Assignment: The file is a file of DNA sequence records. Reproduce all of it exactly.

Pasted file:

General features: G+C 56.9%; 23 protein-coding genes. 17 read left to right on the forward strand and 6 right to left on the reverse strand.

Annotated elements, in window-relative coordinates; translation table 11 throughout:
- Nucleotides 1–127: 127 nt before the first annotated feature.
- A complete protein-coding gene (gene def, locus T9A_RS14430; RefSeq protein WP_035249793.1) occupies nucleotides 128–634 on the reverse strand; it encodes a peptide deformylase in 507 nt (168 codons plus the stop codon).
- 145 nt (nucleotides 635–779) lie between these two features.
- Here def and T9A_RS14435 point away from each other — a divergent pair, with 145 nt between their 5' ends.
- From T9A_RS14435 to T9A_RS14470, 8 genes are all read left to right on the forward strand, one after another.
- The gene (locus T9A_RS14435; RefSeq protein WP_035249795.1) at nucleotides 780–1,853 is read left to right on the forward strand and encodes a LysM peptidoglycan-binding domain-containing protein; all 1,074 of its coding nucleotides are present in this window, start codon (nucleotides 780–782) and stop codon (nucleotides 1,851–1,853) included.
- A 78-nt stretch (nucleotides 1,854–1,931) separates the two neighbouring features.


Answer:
General features: G+C 56.9%; 23 protein-coding genes. 17 read left to right on the forward strand and 6 right to left on the reverse strand.

Annotated elements, in window-relative coordinates; translation table 11 throughout:
- Nucleotides 1–127: 127 nt before the first annotated feature.
- A complete protein-coding gene (gene def, locus T9A_RS14430; RefSeq protein WP_035249793.1) occupies nucleotides 128–634 on the reverse strand; it encodes a peptide deformylase in 507 nt (168 codons plus the stop codon).
- 145 nt (nucleotides 635–779) lie between these two features.
- Here def and T9A_RS14435 point away from each other — a divergent pair, with 145 nt between their 5' ends.
- From T9A_RS14435 to T9A_RS14470, 8 genes are all read left to right on the forward strand, one after another.
- The gene (locus T9A_RS14435; RefSeq protein WP_035249795.1) at nucleotides 780–1,853 is read left to right on the forward strand and encodes a LysM peptidoglycan-binding domain-containing protein; all 1,074 of its coding nucleotides are present in this window, start codon (nucleotides 780–782) and stop codon (nucleotides 1,851–1,853) included.
- A 78-nt stretch (nucleotides 1,854–1,931) separates the two neighbouring features.